Africa’s leaders and policymakers have long identified connectivity, tourism and, more broadly, mobility—human, capital and otherwise—as key to the continent’s economic structural transformation. For example, the African Union’s Agenda 2063, through seven key aspirations, has identified several programs and initiatives promoting connectivity and mobility as central to accelerating shared growth and development in Africa, as well as to forging a common identity.
Among its flagship projects intended to realize this ambition, the bloc has identified the need for an integrated high-speed train network connecting the continent’s capitals and commercial centers; a continent-wide free trade area, known today as the African Continental Free Trade Area; the removal of restrictions on Africans’ ability to travel, work and live within their own continent, including with the creation of a continent-wide passport; a single African air transport market; and the establishment of a pan-African forum for financial institutions. Tourism, labor mobility and technological innovation have similarly been identified as the building blocks of the continent’s poverty reduction, economic transformation and innovation agenda.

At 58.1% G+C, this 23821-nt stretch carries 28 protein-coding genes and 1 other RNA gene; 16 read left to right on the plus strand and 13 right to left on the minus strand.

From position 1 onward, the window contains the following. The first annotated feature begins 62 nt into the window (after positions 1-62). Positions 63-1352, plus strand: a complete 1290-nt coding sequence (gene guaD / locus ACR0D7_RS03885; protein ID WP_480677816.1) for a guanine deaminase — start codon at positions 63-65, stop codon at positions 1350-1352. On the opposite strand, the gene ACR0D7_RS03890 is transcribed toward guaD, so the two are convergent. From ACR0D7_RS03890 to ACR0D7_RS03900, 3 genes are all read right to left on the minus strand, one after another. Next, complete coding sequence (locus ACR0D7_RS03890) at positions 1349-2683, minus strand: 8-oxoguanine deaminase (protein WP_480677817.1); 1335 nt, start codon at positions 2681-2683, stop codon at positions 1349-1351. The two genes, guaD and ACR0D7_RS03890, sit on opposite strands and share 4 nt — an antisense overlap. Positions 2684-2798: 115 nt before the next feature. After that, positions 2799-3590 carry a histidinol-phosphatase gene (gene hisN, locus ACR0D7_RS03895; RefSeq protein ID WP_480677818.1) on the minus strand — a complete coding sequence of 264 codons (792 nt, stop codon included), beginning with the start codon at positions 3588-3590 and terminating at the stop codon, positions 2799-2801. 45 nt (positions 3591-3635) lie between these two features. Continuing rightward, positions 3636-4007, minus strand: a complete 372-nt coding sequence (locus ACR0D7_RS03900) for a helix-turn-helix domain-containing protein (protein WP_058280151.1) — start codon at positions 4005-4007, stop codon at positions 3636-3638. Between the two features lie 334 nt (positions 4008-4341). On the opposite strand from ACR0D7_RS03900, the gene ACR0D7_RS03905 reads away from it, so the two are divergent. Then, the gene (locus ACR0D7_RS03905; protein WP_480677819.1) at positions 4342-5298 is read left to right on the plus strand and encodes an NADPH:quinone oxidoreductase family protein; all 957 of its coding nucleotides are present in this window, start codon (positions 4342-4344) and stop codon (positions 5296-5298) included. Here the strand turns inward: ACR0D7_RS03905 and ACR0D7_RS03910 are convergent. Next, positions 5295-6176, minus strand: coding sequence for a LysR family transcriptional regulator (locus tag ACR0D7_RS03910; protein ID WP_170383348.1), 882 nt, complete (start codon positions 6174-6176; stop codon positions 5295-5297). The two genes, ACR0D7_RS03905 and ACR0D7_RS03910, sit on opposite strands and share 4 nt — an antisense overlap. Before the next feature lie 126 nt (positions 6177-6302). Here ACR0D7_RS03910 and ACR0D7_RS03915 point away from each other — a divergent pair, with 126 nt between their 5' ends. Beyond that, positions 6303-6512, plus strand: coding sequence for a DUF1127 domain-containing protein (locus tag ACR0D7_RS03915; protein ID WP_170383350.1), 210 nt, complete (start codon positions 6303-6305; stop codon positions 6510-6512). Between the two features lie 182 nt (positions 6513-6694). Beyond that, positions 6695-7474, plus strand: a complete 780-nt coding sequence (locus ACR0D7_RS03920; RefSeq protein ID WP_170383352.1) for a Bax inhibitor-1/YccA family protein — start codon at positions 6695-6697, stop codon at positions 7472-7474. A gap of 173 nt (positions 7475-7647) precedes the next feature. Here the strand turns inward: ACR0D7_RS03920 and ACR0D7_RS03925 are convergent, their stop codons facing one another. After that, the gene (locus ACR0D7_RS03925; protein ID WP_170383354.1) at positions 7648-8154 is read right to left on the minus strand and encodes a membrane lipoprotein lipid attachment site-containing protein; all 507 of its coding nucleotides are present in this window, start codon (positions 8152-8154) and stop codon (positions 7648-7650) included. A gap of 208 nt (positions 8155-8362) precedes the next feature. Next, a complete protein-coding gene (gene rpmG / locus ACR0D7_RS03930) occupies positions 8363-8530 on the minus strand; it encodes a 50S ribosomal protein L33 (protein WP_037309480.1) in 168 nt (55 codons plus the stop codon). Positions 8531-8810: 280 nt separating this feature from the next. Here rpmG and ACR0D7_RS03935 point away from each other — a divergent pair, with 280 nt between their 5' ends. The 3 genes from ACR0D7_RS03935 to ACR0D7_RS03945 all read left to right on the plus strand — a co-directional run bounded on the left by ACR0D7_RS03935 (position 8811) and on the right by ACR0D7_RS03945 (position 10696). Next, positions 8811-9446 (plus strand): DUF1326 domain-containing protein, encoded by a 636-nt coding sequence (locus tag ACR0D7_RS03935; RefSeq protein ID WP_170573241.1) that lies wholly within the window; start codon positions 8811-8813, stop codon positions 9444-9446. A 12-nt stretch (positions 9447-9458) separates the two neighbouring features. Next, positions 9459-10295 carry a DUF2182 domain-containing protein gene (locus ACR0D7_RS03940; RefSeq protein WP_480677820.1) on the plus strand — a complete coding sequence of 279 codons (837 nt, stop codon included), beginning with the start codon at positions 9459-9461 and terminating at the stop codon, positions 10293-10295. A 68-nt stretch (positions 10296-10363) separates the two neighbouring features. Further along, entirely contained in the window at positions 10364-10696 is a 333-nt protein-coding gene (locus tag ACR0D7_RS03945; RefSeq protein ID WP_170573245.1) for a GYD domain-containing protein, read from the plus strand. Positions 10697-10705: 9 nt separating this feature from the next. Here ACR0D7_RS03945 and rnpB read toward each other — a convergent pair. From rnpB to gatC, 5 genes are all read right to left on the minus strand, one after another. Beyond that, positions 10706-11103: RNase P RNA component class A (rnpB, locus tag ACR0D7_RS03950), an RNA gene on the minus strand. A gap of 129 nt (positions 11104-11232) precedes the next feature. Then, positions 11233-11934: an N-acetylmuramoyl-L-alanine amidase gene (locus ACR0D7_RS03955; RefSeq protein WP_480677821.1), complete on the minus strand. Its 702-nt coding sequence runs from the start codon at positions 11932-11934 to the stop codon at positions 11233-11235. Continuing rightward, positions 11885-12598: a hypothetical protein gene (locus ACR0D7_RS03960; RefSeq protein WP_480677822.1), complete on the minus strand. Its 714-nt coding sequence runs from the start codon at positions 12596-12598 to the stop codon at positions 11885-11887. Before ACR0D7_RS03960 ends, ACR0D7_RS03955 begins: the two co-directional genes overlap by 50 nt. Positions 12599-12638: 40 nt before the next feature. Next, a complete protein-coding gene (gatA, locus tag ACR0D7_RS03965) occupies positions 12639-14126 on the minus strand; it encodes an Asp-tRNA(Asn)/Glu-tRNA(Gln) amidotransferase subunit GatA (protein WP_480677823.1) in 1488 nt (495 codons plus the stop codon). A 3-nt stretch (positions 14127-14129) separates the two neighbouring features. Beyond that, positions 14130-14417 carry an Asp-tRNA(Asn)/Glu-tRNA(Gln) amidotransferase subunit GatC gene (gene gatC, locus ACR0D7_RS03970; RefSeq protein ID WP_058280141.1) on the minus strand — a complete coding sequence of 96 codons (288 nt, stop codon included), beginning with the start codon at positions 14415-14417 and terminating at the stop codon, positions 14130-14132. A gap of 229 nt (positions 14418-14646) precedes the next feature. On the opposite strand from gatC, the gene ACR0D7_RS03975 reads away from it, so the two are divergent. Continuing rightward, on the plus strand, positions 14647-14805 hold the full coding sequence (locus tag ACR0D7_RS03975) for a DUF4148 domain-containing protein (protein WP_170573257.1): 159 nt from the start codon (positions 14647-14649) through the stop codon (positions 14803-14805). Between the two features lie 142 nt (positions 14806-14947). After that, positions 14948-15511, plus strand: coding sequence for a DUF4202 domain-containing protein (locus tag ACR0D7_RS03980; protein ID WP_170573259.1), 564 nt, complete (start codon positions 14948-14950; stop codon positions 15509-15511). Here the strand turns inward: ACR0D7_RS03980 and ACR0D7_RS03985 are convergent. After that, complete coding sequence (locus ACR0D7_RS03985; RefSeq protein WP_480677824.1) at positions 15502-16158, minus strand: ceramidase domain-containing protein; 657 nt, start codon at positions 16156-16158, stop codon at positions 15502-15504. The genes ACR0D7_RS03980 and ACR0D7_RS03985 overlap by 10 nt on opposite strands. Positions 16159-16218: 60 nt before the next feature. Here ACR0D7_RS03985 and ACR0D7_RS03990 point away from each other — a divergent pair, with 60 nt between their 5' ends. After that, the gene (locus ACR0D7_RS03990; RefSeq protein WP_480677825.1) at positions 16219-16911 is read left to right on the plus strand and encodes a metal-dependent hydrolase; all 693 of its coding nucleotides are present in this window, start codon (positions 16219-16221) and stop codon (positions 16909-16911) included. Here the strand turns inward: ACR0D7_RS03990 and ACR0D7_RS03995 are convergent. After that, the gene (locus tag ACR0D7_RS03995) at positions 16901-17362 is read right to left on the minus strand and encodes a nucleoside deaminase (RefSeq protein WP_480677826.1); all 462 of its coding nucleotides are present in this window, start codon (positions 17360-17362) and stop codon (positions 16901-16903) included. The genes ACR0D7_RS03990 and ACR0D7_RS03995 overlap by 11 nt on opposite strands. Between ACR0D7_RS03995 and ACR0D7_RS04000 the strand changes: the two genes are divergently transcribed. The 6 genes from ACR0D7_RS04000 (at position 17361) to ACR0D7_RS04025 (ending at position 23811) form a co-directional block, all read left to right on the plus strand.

Taken together, these elements ostensibly constitute a plan by the continent’s political leaders, regional economic communities and continental bodies to blaze a pathway for Africa’s economic development and integration. The difficulty lies in translating this grand ambition into concrete, measurable outputs in real time.